Ending Prayer: O Lord give me the courage to follow you Not only into the deserts of this world But also Into the wild and lonely places of my parched soul, Which yearns for your living water More than the dunes of the Sinai long for rain. O Lord, forgive me as I lose my way amid The ever-changing, whirlswind cravings of my body, The quaking of a heart torn between love and terror, And that false self whose flame distracts me from your light; You are in none of these, I know. Thank you, O Lord for calling me back to yourself when I fail, With the same still small voice. That guided Elijah out of the cave of his fears and despair To return to your direction Amen
4. Contemplatio: Resting in the peace of Christ left us, opening ourselves to him in silence, and letting the Spirit pray through us and for us with sighs that words cannot express.
Opening prayer Serene Spirit of God Shining in the ground of my being Draw me to yourself Draw me past the snares of the senses, Out of the mazes of the mind Free me from symbols, from words, That I may discover The signified, the word unspoken, In the darkness That veils the ground of my being. Amen There will now be 15 minutes to allow for centering prayer using your sacred word. AmenShare | Comments | Embed | Download
June 16, 2013 @ 5:31 pm
In this podcast, Richard Trouncer, participant in the Moot community draws on the lectionery texts of Luke chapter 7 and Galatians Chapter 2 to explore the theme of the broad Kingdom. This podcast was recorded at a Sunday Evening Eucharist of the Moot Community in the Guild Church of St Mary Aldermary on the 16th June 2013 on the 3rd Sunday of the season of Trinity
May 6, 2013 @ 9:20 am
Following on from last month, we are publishing some audio resources to help mooters develop a deeper prayer life. This time we are promoting the Welcoming Prayer. This form of prayer is to be used for when you feel emotional, stressed, in pain or simply overwhelmed. It is a simple form of prayer aimed at facing the emotion or feeling, making peace with it, and then letting it go and in the process engaging with God.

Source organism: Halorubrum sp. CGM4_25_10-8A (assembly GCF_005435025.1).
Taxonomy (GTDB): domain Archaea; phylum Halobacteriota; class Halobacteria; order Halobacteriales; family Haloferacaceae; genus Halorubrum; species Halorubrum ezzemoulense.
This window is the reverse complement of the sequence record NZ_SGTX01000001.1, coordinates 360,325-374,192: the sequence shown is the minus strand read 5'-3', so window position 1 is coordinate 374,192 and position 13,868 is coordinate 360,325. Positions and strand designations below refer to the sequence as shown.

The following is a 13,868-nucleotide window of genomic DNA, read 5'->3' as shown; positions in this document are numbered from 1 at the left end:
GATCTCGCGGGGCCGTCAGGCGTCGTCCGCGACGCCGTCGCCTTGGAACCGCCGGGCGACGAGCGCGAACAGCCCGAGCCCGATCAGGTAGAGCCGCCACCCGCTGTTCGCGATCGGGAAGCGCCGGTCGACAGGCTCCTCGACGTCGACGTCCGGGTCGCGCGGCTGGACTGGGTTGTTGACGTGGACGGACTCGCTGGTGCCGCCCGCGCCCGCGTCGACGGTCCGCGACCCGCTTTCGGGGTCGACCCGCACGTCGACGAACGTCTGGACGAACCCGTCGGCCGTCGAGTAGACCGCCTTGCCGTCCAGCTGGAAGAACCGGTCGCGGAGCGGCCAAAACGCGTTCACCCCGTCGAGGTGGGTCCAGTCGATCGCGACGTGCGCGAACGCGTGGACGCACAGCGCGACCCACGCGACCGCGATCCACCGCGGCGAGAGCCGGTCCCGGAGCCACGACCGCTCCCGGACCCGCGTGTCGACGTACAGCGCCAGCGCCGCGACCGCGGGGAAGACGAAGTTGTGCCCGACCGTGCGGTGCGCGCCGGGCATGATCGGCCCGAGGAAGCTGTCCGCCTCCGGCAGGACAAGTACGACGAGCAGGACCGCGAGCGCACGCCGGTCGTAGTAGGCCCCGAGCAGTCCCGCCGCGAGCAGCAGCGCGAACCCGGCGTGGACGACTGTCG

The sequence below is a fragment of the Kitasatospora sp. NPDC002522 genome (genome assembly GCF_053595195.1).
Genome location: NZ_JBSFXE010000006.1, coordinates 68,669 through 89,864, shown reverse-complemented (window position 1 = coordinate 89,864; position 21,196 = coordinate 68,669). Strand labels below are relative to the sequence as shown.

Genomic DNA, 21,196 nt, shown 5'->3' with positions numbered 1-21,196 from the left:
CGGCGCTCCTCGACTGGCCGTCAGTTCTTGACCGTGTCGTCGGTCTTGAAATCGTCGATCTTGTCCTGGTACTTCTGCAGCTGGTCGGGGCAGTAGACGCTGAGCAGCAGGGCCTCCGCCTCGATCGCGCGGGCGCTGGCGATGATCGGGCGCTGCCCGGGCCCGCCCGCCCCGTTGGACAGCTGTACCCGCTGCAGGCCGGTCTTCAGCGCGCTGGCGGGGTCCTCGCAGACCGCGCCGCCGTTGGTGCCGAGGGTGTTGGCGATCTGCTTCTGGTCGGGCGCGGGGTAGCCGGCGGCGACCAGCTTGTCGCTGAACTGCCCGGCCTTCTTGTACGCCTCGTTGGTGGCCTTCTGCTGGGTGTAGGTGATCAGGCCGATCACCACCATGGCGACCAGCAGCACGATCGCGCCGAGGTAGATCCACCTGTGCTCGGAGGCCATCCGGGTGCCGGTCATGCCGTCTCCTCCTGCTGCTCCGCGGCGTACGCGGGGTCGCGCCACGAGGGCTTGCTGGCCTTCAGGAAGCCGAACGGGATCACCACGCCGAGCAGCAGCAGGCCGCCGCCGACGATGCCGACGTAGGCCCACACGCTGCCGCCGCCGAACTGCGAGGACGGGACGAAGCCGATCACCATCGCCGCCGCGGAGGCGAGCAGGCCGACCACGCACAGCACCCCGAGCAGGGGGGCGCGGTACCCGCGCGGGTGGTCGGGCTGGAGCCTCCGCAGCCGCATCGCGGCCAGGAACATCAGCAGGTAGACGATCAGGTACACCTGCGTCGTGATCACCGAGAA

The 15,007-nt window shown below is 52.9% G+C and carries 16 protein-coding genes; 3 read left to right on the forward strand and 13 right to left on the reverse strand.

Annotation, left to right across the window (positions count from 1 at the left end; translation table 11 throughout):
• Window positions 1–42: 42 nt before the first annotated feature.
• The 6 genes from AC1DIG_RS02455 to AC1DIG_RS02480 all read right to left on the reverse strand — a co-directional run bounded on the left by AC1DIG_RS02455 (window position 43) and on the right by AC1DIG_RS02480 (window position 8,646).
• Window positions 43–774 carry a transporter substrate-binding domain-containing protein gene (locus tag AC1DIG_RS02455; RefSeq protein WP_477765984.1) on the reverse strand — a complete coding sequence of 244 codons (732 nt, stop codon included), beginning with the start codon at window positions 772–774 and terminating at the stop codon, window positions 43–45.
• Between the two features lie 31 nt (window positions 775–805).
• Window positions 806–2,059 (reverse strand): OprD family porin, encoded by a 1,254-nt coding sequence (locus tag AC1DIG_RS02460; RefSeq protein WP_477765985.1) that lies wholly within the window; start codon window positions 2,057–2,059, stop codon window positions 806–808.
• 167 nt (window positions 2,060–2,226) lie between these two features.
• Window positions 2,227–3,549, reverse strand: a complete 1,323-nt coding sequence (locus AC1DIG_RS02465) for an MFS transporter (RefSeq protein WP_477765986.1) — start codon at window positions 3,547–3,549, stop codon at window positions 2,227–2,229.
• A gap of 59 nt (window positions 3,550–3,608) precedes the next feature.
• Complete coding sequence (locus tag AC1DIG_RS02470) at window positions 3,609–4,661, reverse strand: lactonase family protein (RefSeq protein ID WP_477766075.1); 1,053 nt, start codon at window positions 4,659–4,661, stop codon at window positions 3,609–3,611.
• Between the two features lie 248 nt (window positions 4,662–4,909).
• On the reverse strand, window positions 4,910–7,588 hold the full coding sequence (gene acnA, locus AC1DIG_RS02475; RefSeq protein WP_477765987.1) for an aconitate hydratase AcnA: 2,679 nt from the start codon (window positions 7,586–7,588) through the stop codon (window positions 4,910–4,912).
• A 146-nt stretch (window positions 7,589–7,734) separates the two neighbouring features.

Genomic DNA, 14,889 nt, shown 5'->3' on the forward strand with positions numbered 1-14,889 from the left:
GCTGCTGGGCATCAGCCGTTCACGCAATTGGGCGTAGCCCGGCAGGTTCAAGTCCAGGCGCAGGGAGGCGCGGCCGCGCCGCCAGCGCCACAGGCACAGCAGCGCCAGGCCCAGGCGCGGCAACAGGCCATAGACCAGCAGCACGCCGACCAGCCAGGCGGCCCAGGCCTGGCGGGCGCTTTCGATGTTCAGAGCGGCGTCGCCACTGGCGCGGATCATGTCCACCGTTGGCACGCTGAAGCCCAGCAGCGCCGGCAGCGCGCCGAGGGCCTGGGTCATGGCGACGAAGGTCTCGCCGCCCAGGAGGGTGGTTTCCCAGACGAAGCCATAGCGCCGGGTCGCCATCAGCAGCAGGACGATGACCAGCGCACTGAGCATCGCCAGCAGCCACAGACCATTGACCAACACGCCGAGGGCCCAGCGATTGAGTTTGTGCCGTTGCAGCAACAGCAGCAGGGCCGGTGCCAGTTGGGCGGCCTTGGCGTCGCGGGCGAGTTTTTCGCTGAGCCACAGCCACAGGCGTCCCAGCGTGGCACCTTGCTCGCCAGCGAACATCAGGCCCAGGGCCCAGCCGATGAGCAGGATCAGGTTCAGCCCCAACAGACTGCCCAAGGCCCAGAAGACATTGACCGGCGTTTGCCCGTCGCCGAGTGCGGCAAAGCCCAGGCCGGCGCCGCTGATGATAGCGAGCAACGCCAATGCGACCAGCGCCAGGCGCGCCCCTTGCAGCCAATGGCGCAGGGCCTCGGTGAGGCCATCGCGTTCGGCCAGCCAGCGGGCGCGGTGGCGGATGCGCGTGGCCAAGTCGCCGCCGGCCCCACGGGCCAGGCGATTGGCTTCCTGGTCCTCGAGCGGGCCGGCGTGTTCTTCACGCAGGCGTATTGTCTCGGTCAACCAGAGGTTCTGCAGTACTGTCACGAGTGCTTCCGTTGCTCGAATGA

For more details on this and other audio contemplative resources see here.Share | Comments | Embed | Download
April 21, 2013 @ 6:16 pm
At the Moot Eucharist on Sunday 21st April 2013, Ian Mobsby explored the theme of Home is where the heart is drawing on Ephesians 1:1 to 14 and The Gospel of Luke 24:36-49. In these biblical texts Ian explores the theme of the resurrection as an event of grace, that opens up the call for our lives as Christians as an event. Ian then explores how this idea of 'event' informs a New Monastic understanding of a Rhythm of Life as an orientation of the heart. In this Service the Moot Community began a period of reflection leading to a planned Recommitment Service on Pentecost Sunday.
To see a copy of the Rhythm of Life reflection document, please click here.
March 31, 2013 @ 6:13 pm